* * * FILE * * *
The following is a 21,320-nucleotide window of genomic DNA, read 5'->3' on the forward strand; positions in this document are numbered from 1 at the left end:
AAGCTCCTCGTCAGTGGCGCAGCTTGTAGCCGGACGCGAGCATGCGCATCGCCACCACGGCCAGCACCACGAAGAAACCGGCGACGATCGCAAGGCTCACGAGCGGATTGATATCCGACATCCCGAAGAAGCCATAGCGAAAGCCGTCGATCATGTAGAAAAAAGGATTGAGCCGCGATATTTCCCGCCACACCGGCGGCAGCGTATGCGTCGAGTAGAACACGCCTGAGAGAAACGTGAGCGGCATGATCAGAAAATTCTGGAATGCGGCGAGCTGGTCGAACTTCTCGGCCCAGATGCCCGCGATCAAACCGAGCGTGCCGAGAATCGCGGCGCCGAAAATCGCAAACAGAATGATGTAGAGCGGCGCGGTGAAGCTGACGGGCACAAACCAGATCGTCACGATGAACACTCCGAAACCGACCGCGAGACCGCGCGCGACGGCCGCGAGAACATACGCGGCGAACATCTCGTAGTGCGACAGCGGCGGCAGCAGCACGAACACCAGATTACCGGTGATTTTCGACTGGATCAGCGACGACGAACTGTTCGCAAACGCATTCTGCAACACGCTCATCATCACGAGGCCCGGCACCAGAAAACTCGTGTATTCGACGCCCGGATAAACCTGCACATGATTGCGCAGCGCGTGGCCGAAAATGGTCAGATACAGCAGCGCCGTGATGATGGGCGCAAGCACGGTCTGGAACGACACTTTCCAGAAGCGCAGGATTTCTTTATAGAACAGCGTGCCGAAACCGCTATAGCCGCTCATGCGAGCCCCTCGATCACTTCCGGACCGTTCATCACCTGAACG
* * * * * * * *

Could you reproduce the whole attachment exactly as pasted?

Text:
The following is a 21,320-nucleotide window of genomic DNA, read 5'->3' on the forward strand; positions in this document are numbered from 1 at the left end:
AAGCTCCTCGTCAGTGGCGCAGCTTGTAGCCGGACGCGAGCATGCGCATCGCCACCACGGCCAGCACCACGAAGAAACCGGCGACGATCGCAAGGCTCACGAGCGGATTGATATCCGACATCCCGAAGAAGCCATAGCGAAAGCCGTCGATCATGTAGAAAAAAGGATTGAGCCGCGATATTTCCCGCCACACCGGCGGCAGCGTATGCGTCGAGTAGAACACGCCTGAGAGAAACGTGAGCGGCATGATCAGAAAATTCTGGAATGCGGCGAGCTGGTCGAACTTCTCGGCCCAGATGCCCGCGATCAAACCGAGCGTGCCGAGAATCGCGGCGCCGAAAATCGCAAACAGAATGATGTAGAGCGGCGCGGTGAAGCTGACGGGCACAAACCAGATCGTCACGATGAACACTCCGAAACCGACCGCGAGACCGCGCGCGACGGCCGCGAGAACATACGCGGCGAACATCTCGTAGTGCGACAGCGGCGGCAGCAGCACGAACACCAGATTACCGGTGATTTTCGACTGGATCAGCGACGACGAACTGTTCGCAAACGCATTCTGCAACACGCTCATCATCACGAGGCCCGGCACCAGAAAACTCGTGTATTCGACGCCCGGATAAACCTGCACATGATTGCGCAGCGCGTGGCCGAAAATGGTCAGATACAGCAGCGCCGTGATGATGGGCGCAAGCACGGTCTGGAACGACACTTTCCAGAAGCGCAGGATTTCTTTATAGAACAGCGTGCCGAAACCGCTATAGCCGCTCATGCGAGCCCCTCGATCACTTCCGGACCGTTCATCACCTGAACG